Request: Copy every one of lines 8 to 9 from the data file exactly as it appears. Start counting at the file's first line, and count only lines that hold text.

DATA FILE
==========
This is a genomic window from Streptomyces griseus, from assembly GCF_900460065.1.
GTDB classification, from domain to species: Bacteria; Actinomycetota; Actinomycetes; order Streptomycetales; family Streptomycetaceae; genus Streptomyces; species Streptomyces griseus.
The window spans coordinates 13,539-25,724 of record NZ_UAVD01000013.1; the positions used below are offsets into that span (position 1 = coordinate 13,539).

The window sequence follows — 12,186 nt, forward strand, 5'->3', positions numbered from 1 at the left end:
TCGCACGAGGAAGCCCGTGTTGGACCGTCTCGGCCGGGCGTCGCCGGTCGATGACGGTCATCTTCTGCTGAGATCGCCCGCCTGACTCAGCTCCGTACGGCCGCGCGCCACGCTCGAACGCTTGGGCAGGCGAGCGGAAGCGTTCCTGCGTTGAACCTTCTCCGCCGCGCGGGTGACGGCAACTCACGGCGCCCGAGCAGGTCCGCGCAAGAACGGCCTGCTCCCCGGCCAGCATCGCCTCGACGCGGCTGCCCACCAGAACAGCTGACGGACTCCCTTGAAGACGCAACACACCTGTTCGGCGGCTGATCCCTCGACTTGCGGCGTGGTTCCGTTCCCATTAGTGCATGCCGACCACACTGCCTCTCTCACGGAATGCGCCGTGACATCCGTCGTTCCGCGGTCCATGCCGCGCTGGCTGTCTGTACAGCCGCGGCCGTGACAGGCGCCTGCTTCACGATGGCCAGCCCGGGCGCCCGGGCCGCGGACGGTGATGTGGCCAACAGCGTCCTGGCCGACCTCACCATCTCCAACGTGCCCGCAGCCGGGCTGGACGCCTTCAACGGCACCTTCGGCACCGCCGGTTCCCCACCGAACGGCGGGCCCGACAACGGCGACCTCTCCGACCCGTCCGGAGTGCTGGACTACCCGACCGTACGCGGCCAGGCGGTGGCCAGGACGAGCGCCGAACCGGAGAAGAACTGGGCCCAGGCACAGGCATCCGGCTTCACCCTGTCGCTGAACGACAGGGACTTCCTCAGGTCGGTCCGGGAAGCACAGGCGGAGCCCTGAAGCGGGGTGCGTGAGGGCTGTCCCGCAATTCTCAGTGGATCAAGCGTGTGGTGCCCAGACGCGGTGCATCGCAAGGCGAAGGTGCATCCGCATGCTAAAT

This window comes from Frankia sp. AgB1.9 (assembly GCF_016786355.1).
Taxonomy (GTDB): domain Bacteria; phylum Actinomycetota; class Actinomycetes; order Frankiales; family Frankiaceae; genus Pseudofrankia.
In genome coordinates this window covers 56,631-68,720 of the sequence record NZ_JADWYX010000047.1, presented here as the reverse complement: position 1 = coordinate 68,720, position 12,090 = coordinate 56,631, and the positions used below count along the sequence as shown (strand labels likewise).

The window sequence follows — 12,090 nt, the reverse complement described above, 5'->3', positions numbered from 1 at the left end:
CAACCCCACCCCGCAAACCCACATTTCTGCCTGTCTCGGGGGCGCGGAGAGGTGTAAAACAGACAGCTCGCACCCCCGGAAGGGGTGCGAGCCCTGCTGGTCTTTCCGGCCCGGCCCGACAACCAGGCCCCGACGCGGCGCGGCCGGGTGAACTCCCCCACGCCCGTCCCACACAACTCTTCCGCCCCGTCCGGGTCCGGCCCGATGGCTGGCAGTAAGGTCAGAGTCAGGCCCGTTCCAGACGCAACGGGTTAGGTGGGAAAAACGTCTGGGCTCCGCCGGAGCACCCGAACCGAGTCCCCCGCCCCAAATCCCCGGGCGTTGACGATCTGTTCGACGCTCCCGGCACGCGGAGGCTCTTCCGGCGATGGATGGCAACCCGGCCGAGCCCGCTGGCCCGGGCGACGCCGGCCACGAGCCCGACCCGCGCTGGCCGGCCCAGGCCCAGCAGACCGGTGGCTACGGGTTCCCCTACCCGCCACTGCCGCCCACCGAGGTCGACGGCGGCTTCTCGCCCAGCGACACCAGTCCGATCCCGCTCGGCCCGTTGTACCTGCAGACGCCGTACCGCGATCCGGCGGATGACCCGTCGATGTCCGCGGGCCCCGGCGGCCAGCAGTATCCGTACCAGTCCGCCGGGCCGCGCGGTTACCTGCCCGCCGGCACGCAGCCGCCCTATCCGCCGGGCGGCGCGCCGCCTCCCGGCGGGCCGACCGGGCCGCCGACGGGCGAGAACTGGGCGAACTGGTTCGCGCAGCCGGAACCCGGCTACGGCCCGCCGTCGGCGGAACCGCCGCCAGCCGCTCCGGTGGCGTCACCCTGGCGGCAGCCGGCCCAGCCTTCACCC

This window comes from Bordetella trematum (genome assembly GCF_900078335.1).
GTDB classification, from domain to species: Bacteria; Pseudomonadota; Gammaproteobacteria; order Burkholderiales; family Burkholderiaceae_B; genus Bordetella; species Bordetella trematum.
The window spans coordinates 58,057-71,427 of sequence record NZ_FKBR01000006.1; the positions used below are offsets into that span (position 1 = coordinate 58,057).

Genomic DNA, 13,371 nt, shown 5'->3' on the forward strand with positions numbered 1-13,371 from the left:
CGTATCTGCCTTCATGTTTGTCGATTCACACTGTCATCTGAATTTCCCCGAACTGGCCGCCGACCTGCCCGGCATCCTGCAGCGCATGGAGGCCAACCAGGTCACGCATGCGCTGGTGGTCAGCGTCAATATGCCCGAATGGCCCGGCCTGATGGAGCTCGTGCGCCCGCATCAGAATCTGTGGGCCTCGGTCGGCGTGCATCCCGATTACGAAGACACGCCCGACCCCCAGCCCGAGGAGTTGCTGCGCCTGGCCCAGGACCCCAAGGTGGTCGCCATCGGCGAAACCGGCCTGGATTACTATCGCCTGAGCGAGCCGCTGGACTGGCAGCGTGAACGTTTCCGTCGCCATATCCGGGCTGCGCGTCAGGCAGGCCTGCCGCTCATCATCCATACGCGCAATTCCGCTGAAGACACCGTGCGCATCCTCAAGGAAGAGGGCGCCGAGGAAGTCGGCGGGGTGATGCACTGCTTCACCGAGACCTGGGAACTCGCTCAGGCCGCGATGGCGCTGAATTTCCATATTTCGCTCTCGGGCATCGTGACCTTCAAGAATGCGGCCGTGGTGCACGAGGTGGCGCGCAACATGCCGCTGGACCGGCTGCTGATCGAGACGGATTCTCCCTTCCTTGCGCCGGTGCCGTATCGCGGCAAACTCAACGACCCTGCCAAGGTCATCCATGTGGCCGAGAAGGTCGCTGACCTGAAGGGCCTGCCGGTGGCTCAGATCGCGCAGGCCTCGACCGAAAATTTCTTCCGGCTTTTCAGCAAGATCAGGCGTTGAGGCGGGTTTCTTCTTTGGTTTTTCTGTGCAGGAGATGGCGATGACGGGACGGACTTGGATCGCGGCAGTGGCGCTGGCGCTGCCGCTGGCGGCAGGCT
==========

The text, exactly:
In genome coordinates this window covers 56,631-68,720 of the sequence record NZ_JADWYX010000047.1, presented here as the reverse complement: position 1 = coordinate 68,720, position 12,090 = coordinate 56,631, and the positions used below count along the sequence as shown (strand labels likewise).

The window sequence follows — 12,090 nt, the reverse complement described above, 5'->3', positions numbered from 1 at the left end: